FIG. 15 is a block diagram illustrating an exemplary embodiment of a converter included in the converter circuit of FIG. 14.

FIG. 16 is a block diagram illustrating an exemplary embodiment of another converter included in the converter circuit of FIG. 14.

FIG. 17 is a block diagram illustrating an exemplary embodiment of yet another converter included in the converter circuit of FIG. 14.

DESCRIPTION OF EXEMPLARY EMBODIMENTS

Hereinafter, exemplary embodiments of the present invention will be explained in detail with reference to the accompanying drawings. However, specific structural and functional details disclosed herein are merely presented for purposes of describing the exemplary embodiments of the present invention.

FIG. 1 is a block diagram illustrating a circuit for describing a method of detecting a delay time according to an exemplary embodiment of the present invention. The circuit of FIG. 1 includes a delay circuit 10 and a comparator 20.

The delay circuit 10 receives an input signal IN, and delays the input signal IN by a predetermined time to generate a delayed input signal DIN under the control of a delay control signal DCON. The comparator 20 generates an output signal DOUT in response to the input signal IN and the delayed input signal DIN.

FIG. 2A and FIG. 2B are timing diagrams illustrating the operation of the circuit of FIG. 1.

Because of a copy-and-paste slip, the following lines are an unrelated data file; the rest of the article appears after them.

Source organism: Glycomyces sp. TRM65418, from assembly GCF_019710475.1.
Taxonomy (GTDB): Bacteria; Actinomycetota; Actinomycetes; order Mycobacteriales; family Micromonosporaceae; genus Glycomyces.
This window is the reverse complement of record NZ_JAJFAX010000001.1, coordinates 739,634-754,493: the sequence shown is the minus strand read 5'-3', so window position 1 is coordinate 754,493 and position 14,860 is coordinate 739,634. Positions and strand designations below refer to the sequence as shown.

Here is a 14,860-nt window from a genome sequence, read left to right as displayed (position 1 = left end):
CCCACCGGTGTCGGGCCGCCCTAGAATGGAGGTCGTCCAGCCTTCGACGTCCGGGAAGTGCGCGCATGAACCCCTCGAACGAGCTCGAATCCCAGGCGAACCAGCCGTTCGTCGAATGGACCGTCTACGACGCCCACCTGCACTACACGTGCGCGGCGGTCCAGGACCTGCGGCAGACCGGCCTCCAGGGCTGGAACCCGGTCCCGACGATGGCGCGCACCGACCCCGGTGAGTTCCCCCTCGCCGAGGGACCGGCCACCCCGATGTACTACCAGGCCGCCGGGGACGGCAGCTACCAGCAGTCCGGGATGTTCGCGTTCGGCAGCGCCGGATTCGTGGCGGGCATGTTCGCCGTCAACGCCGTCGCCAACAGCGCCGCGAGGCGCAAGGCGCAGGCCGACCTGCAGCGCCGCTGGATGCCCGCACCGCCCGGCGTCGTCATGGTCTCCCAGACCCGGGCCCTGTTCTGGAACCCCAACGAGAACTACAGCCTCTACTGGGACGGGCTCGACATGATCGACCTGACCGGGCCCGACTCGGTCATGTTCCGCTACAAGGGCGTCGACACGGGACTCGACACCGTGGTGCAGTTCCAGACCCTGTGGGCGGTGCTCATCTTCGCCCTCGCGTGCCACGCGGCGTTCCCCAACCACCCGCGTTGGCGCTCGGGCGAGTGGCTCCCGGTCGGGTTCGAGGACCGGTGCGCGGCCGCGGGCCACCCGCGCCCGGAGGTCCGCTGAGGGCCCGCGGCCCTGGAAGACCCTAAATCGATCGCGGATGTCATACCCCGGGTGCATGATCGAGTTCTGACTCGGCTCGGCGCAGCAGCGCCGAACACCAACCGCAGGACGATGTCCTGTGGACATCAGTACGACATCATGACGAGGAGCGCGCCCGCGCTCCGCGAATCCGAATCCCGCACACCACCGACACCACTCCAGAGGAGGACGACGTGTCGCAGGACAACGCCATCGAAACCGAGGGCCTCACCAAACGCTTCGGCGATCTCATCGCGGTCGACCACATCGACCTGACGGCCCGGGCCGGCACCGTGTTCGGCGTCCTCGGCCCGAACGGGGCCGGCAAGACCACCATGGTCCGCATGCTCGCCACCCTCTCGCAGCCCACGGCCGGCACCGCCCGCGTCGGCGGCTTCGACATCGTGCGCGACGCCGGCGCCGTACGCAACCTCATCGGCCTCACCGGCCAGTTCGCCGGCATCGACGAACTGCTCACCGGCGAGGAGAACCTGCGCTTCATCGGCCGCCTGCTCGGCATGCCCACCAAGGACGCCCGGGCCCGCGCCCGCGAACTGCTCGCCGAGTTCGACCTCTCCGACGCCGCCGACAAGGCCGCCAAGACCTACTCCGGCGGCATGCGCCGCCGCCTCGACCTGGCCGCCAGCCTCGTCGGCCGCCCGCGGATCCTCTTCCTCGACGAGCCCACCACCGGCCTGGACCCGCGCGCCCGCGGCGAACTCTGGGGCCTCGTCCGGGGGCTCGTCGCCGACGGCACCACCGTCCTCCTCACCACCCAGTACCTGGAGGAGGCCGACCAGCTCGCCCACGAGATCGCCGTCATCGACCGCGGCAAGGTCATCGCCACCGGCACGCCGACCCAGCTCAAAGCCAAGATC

Hereinafter, a method of detecting a delay time will be described referring to FIG. 1, FIG. 2A and FIG. 2B.

In FIG. 2A, there is a period in which a high level of the delayed input signal DIN is overlapped with a high level of the input signal IN. During this period, the output signal DOUT has a logic “high” state. In FIG. 2B, there is no period in which a high level of the delayed input signal DIN is not overlapped with a high level of the input signal IN. Here, the output signal DOUT maintains a logic “low” state.

FIG. 3 is a block diagram illustrating a delay control circuit according to a first exemplary embodiment of the present invention. Referring to FIG. 3, the delay control circuit includes a delay detecting circuit 100, a first pulse generator 200, a counter control circuit 300 and a counter 400. Further, the delay control circuit includes a second pulse generator 500.